Parsnips: what an under-rated and neglected vegetable! Parsnips have to be one of the easiest things to grow in the cooler parts of Europe, Asia and North America.
They have a long, slow growing season from about March to December. Apart form keeping them reasonably weed free and defending them from rabbits, there is almost nothing to do after they first go in.
So, for a great addition to your organic vegetable plot, give them a try if you haven't already discovered their benefits.
Here's how to grow parsnips.
The planting method I prefer – because it’s easy! – is the starter plug method. The advantage is there’s no thinning to be done.
Start them off in February or March, (northern hemisphere).
When the parsnip seedlings look strong, about an inch high, you can plant them out in the ground. Don't plant them on freshly manured soil. They do far better on soil which was manured for a previous crop.
Make sure that the ground is not too cold or saturated. Parsnips are quite tolerant but general planting out rules still apply. Choose a mild day in March or April.
You can harden them off first by leaving them outside for some hours each day for a week or so. This will make them more used to colder conditions.
Prepare the ground in the usual way, hoeing out any weeds that have sprouted since it was first prepared. It is important that the ground is well cultivated as the roots tend to fork if the conditions are too stony and tough.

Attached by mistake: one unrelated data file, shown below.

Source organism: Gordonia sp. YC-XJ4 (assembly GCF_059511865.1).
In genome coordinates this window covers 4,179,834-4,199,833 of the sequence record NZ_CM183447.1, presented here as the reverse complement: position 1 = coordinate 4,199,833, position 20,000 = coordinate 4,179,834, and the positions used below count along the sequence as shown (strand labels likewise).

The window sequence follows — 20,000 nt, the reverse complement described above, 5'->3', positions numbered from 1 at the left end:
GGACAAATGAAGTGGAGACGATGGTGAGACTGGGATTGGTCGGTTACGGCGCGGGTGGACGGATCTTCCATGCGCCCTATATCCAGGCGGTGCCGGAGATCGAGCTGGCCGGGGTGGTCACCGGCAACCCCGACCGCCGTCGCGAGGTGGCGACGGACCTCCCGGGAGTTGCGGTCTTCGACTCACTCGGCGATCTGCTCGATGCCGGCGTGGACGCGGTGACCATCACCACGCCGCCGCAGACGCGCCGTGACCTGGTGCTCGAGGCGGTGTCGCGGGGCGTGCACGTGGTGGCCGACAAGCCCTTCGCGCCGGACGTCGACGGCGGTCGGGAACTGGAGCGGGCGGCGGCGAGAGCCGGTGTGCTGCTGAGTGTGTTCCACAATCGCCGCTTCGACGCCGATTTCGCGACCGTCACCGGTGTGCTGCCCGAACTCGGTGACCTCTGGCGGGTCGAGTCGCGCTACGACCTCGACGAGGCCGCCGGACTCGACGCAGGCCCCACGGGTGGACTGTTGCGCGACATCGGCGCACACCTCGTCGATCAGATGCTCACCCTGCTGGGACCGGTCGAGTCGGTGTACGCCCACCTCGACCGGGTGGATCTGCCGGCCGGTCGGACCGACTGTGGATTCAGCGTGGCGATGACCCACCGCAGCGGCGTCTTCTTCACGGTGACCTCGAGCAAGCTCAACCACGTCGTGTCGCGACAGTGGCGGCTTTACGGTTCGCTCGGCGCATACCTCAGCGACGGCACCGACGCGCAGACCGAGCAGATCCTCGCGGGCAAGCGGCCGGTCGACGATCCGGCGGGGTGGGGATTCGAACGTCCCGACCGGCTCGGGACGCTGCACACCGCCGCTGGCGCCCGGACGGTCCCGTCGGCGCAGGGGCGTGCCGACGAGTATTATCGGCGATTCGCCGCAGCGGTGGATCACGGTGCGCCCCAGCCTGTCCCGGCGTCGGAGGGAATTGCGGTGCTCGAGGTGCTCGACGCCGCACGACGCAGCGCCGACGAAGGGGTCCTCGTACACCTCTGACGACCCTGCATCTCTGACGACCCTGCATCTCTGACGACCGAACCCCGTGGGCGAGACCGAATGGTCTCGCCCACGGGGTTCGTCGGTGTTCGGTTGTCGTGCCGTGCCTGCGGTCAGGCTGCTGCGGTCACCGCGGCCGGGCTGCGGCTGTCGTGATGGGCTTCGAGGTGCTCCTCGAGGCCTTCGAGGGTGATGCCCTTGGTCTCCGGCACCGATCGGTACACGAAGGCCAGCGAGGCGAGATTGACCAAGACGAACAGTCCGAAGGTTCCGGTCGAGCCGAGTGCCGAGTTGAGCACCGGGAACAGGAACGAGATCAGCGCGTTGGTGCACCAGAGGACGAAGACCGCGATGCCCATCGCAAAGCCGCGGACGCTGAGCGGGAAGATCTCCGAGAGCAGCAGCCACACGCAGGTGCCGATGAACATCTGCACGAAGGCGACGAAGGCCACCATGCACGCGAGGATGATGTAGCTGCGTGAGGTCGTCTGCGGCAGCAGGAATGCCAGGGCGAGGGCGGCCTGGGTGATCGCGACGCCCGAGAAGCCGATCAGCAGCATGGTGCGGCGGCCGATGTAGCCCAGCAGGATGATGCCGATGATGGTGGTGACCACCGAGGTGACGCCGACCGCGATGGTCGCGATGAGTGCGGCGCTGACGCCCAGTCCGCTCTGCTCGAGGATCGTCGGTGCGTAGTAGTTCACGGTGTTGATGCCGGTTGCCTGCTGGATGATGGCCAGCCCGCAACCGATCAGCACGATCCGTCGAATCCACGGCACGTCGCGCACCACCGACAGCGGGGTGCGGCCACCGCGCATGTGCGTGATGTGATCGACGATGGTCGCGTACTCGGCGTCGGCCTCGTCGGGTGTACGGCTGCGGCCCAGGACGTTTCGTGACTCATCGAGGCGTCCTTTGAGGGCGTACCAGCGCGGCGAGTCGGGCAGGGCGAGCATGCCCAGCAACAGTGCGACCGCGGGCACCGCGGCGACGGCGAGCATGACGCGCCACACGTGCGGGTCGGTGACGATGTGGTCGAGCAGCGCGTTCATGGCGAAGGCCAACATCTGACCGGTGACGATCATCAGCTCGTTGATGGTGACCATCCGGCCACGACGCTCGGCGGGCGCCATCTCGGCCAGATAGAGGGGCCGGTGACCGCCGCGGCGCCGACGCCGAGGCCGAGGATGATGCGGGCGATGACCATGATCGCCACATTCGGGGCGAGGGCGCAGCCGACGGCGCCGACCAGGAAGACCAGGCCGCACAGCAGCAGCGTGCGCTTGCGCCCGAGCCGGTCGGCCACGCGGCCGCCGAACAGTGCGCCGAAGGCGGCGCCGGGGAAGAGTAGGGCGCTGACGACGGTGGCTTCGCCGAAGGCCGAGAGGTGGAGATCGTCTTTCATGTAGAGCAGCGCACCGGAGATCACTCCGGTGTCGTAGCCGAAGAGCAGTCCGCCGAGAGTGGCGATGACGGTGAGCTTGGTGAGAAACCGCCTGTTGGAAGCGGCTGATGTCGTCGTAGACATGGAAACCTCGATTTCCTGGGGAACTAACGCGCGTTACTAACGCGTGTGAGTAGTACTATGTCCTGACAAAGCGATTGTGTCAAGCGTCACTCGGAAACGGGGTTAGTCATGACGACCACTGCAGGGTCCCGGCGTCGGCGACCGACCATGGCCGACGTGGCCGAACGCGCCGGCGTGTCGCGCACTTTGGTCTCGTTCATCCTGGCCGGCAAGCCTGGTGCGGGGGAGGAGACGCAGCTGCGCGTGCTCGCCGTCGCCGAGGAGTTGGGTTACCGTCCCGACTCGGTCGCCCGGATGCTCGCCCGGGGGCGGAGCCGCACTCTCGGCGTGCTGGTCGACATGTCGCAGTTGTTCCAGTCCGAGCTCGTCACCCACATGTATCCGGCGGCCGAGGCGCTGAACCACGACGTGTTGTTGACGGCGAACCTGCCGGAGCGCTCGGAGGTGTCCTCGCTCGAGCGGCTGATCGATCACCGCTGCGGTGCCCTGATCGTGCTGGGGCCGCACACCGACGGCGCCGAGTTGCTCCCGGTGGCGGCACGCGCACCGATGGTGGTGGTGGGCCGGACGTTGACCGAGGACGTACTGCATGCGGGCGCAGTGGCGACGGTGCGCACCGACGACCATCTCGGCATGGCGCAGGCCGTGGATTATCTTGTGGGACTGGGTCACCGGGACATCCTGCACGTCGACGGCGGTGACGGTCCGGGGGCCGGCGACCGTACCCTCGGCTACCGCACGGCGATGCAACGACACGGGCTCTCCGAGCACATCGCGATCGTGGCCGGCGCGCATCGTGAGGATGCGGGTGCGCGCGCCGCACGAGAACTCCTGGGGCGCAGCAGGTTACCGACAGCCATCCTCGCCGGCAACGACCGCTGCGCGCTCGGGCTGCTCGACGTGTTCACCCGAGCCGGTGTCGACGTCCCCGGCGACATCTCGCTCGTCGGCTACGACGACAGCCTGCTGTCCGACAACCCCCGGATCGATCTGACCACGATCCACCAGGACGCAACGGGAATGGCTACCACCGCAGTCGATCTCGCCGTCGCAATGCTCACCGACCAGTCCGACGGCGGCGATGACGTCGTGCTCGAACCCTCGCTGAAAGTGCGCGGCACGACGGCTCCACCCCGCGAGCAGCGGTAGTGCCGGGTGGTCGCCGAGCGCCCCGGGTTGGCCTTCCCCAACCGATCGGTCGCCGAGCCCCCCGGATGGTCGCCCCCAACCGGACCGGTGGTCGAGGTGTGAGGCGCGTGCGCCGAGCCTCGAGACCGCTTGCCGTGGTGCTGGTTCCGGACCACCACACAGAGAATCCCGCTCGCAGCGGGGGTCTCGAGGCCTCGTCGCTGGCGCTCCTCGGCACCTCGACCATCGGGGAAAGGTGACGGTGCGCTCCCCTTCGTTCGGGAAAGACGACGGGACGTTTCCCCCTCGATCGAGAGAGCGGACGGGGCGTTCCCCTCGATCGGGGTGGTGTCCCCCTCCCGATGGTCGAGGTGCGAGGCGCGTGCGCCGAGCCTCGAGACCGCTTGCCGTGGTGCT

Here's how to plant them out:
The lines you drew in the soil to start give a slight valley for water to run into if you should need to water your crop again.
Now all you need to do is keep an eye on them, tidy around with a hoe from time to time and wait…
Planting parsnips in cells can lead to roots becoming entwined - especially if the ground is also a bit hard and stony. This is the main disadvantage to planting them first in cells.
You can plant them straight into the earth in a line - or even broadcast them to occupy a wider area. It is important to do your preparation. The soil should be well tilled and not compacted or water-logged.
Just create a nice, clear seed bed and sow the seeds thinly in lines. The dip should be around 1/2 an inch deep. Leave two or three inches between each seed. Sow your seeds on a day when the soil is moist and starting to warm up in springtime. Firm back the soil and water if needed.
When the seedlings are an inch or two high, thin them out carefully to reduce crowding. They will need to be from 4 - 6 inches apart as they mature in order to find enough room. You can use later thinnings as small tender vegetables.
Parsnips make great soup. They are also excellent roasted - just put them in with the spuds. Alternatively, par-boil them first for the best results. They can also be used in stews and baked dishes.
Please see The Vegetable Soup Recipe Page for a parsnip and lemon soup recipe which works well.
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